‪Two things right off the bat about Jeff VanderMeer’s Dead Astronauts: (1) I’m going to get a headache from this book, probably; and (2) his wordsmithing is at its most rhythmically seductive here — or, not just seductive: gravitational, like you don’t quite have entire control over your body stumble-stepping down a hill.

“Anxiety chest” has plagued me all day, since I pushed myself to do a grocery errand in the hot sun despite my sensory sensitivities; it never let up once I got home. At one point I surrendered and went to curl up in bed, but it remained in place when I woke up. Ever since, any decision I had to make, or wanted to make, no matter how small (e.g. trying to find a movie to watch) has only reemphasized the feeling. My anxiety meds are a one-a-day thing, so no extra help there.

Browsing around Movies Anywhere, the multi-studio, multi-platform, “merge your collections” service, I notice they now have a Watch Together feature but, honestly, here’s a promotional image and I could not watch a movie this way. That said, they also have a Screen Pass feature where certain of your movies you can digitally lend out to other people. If you’ve merged your collections on Movies Anywhere and have anything interesting to watch, let me know.

Nadia Eghbal notes an update to her notes, one of which struck me for two reasons of personal note.

How to virtually simulate a “fidget experience” / walking outside together? Ex. ppl listen to talks better when they have something to fidget with, and similarly going on a walk together gives two ppl something else to passively look at, which makes the conversation richer

Ex. video chat where instead of looking at each other, you’re both looking at a YouTube video on mute while talking (kinda like being in one of those hipstery bars with a movie projected on one wall)

That last bit of the first bit is sort of why I want to find a psychoconsultant who does walk-and-talk therapy, although in that context it’s not so much being richer conversations as being less anxious ones.

That second bit reminds me of something I thought about while watching Comic-Con@Home panels that were conducted via Zoom (or whatever), and I feel like such panels — or even such conversations you’re a part of — might be less stressful-seeming (to me, anyway) if people’s cameras and displays were not conjoined instruments, allowing for a wider variety of angles.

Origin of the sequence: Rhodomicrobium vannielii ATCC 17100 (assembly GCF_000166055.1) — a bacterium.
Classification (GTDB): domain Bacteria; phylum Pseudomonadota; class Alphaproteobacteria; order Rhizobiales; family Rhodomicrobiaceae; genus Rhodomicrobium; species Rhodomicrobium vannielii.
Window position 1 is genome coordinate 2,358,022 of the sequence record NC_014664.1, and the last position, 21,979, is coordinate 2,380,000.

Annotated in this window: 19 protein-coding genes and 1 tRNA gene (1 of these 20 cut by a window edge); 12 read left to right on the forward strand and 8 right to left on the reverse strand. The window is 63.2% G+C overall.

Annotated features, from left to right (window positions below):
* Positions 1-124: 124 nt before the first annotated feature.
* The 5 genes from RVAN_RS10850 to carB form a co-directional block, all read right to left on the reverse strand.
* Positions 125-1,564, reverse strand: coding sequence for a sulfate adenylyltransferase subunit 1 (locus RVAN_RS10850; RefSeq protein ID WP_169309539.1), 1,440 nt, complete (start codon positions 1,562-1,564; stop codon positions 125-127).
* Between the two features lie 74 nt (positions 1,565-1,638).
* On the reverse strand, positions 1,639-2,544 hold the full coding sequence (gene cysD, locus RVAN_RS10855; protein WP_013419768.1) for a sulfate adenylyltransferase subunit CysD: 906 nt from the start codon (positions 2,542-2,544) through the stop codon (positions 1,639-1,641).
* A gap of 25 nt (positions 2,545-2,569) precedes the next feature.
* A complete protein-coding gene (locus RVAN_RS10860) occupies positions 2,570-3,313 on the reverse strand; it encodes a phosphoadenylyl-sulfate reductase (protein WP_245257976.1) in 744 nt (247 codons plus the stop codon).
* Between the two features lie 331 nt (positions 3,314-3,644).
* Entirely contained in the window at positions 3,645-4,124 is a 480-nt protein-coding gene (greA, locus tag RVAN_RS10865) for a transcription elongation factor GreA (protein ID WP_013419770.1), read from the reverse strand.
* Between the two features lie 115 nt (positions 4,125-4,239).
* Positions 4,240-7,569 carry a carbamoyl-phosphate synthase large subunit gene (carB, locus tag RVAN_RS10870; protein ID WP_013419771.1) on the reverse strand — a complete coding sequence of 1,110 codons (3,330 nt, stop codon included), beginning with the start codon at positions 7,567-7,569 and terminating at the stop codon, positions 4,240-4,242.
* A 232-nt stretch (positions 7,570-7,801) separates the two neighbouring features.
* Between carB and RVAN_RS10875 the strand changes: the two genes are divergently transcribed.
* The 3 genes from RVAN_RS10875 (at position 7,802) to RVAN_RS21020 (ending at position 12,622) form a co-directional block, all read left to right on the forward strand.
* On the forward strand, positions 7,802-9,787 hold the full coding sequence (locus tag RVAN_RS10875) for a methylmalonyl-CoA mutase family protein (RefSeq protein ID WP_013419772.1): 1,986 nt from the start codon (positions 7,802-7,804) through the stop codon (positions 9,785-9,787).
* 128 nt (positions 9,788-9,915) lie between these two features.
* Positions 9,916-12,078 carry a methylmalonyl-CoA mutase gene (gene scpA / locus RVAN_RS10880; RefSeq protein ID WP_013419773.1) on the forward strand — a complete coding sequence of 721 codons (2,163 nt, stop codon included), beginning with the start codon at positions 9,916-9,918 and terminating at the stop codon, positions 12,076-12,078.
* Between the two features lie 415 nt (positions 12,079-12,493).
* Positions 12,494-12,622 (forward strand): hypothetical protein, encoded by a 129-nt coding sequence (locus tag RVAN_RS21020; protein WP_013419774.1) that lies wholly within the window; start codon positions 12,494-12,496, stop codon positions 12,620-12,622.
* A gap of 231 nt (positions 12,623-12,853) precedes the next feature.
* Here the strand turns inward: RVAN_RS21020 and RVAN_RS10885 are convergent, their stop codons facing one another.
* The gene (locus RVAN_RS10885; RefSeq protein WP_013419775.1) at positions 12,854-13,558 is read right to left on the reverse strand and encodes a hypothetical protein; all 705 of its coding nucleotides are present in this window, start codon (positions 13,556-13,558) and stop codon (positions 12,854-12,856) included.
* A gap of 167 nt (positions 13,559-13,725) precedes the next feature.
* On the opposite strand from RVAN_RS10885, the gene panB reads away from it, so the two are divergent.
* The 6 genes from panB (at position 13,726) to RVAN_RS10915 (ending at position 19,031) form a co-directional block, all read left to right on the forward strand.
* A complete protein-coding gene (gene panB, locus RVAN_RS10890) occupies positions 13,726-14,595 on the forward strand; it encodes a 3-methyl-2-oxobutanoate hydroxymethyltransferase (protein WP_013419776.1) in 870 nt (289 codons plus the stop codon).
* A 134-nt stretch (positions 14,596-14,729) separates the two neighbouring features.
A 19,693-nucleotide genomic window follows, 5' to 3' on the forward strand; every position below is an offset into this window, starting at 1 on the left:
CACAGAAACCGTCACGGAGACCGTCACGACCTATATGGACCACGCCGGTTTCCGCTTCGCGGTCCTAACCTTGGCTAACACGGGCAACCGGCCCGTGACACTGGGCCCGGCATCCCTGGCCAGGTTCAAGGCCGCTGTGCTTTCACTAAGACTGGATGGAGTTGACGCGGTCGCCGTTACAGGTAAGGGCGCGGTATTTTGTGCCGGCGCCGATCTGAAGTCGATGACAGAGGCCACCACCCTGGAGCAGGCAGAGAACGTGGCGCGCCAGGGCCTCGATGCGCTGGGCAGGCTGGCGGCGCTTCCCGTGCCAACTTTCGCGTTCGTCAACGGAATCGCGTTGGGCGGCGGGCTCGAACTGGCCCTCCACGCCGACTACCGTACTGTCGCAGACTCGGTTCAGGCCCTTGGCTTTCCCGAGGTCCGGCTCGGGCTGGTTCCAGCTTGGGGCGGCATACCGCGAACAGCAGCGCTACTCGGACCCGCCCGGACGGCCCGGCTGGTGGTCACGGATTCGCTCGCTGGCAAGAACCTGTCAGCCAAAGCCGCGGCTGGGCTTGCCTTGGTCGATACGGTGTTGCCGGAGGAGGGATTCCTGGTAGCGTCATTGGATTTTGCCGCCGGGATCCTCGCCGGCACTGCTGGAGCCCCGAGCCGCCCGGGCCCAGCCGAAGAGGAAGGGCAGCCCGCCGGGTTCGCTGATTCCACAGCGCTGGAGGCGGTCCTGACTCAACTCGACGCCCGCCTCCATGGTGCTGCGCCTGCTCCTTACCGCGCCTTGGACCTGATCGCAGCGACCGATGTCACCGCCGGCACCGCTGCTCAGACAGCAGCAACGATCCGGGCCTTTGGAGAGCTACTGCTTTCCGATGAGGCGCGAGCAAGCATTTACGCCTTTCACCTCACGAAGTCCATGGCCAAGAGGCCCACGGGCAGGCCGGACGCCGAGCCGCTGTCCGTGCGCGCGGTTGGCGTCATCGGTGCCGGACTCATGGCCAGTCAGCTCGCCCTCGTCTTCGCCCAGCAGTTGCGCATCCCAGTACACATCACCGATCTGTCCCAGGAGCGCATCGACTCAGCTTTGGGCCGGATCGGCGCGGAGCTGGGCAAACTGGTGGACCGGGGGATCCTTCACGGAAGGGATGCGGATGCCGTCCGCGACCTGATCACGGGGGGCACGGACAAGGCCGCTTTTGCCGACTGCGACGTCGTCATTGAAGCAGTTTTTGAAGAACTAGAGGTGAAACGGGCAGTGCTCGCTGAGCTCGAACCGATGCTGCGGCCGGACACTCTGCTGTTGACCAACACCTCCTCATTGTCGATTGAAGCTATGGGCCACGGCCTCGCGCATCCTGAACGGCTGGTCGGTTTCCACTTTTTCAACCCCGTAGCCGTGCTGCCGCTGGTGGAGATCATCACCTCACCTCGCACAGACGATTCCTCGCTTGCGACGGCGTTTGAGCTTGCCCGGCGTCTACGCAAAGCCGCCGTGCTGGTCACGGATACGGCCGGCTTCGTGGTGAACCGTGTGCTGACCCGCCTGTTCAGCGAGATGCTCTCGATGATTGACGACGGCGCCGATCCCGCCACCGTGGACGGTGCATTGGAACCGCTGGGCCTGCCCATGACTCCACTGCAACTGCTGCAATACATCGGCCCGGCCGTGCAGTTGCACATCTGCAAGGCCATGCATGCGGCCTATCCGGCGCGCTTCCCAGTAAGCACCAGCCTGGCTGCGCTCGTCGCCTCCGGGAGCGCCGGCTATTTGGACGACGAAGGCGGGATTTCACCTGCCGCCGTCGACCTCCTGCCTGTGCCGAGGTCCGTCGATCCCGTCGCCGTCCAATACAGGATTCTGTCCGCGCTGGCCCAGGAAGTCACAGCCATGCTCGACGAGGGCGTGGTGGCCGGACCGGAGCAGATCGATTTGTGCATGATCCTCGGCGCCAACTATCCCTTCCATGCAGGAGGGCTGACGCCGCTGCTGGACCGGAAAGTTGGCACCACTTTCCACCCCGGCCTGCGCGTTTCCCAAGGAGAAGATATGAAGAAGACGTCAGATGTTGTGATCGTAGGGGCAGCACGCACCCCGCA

One of the first responses I got on Twitter for calling the Wall of Moms debacle a clusterfuck was that it wasn’t a clusterfuck. Jagger Blaec for Portland Monthly has some news for you: it was a clusterfuck.

It’s slow going in the beginning of The Seep by Chana Porter, and a bit like a kid quick-tripping through telling a story in an “and then this happened, and then this happened, and then this happened” way, but it settles down. I’d think that if you liked the James Tynion IV and Eryk Donovan triptych of Memetic, Cognetic, and Eugenic, you’d probably find this worth reading. Parenthetically, having just started in on Dead Astronauts by Jeff VanderMeer, I already can tell this one is going to give me a headache.

Fatigue has been heavier for around a week or so, to the point today where it’s so heavy I can’t even crash into a nap because it feels like my body isn’t settling into a proper state, which I understand doesn’t make any sense.

Reading through Pratik’s jottings about Goodreads made me realize that the biggest obstacle to me switching to any alternative book-tracking site (existing or forthcoming) is that while I don’t really make use of the social aspects (I don’t have Goodreads friends), I do use it to follow authors so that I’m alerted when they have new books coming out. Any potential Goodreads substitute would need to replicate that feature, or figure its way to something analogous, to entice me into switching. I’d love to take one more step away from large ecosystems like Amazon, but alternatives need to think hard not just about avoiding the bad things about the attention economies of scale such ecosystems offer but about finding substitutes for the good things they offer.

Everything about Ed Yong’s master list of how the United States systemically and systematically botched its response to the SARS-CoV-2 pandemic is depressing, but the most brutal part comes early on.

Deadlier pathogens almost certainly exist. Wild animals harbor an estimated 40,000 unknown viruses, a quarter of which could potentially jump into humans. How will the U.S. fare when “we can’t even deal with a starter pandemic?,” Zeynep Tufekci, a sociologist at the University of North Carolina and an Atlantic contributing writer, asked me.

Emphasis added.

Today during one of my intermittent checks of the web for psychoconsultants who are (1) local enough, (2) covered by my insurance, and (3) potentially applicable to a midlife-diagnosed adult autistic with Opinions About Autism And Psychotherapy, I found a place that’s a fifteen-minute bus ride away. Only one of the relevant people on staff currently is taking new clients; I sent an intake inquiry. I forgot to save a copy of what I sent them via their online form, otherwise I’d include it here. I don’t suppose browsers somewhere temporarily save web forms you’ve submitted?

There’s been an adjustment to how I’m posting the August photoblogging challenge. I’d started yesterday by including some copy that used the day’s prompt. I’m not going to be doing that after all. It’s up to you to have a sense, or not, of how my photos fit.